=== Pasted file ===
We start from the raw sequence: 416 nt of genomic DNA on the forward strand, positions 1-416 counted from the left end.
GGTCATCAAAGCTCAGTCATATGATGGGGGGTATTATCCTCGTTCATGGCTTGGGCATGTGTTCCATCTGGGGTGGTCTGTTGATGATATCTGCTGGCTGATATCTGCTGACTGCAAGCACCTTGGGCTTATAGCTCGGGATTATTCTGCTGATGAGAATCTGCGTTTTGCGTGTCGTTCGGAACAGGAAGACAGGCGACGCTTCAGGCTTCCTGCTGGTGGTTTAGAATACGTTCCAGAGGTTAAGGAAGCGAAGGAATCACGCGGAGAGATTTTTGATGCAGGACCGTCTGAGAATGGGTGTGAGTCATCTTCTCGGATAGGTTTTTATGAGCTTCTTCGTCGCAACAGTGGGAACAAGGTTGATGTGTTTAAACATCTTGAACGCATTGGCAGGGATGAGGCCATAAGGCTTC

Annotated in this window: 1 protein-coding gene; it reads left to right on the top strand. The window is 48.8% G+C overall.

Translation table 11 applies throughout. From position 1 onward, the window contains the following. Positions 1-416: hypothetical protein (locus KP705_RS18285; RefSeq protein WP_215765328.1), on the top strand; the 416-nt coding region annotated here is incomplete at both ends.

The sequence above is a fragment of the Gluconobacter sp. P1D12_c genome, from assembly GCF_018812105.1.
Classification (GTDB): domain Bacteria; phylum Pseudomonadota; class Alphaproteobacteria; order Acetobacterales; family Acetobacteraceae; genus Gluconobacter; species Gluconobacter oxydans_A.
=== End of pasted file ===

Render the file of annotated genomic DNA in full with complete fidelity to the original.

We start from the raw sequence: 416 nt of genomic DNA on the forward strand, positions 1-416 counted from the left end.
GGTCATCAAAGCTCAGTCATATGATGGGGGGTATTATCCTCGTTCATGGCTTGGGCATGTGTTCCATCTGGGGTGGTCTGTTGATGATATCTGCTGGCTGATATCTGCTGACTGCAAGCACCTTGGGCTTATAGCTCGGGATTATTCTGCTGATGAGAATCTGCGTTTTGCGTGTCGTTCGGAACAGGAAGACAGGCGACGCTTCAGGCTTCCTGCTGGTGGTTTAGAATACGTTCCAGAGGTTAAGGAAGCGAAGGAATCACGCGGAGAGATTTTTGATGCAGGACCGTCTGAGAATGGGTGTGAGTCATCTTCTCGGATAGGTTTTTATGAGCTTCTTCGTCGCAACAGTGGGAACAAGGTTGATGTGTTTAAACATCTTGAACGCATTGGCAGGGATGAGGCCATAAGGCTTC

Annotated in this window: 1 protein-coding gene; it reads left to right on the top strand. The window is 48.8% G+C overall.

Translation table 11 applies throughout. From position 1 onward, the window contains the following. Positions 1-416: hypothetical protein (locus KP705_RS18285; RefSeq protein WP_215765328.1), on the top strand; the 416-nt coding region annotated here is incomplete at both ends.

The sequence above is a fragment of the Gluconobacter sp. P1D12_c genome, from assembly GCF_018812105.1.
Classification (GTDB): domain Bacteria; phylum Pseudomonadota; class Alphaproteobacteria; order Acetobacterales; family Acetobacteraceae; genus Gluconobacter; species Gluconobacter oxydans_A.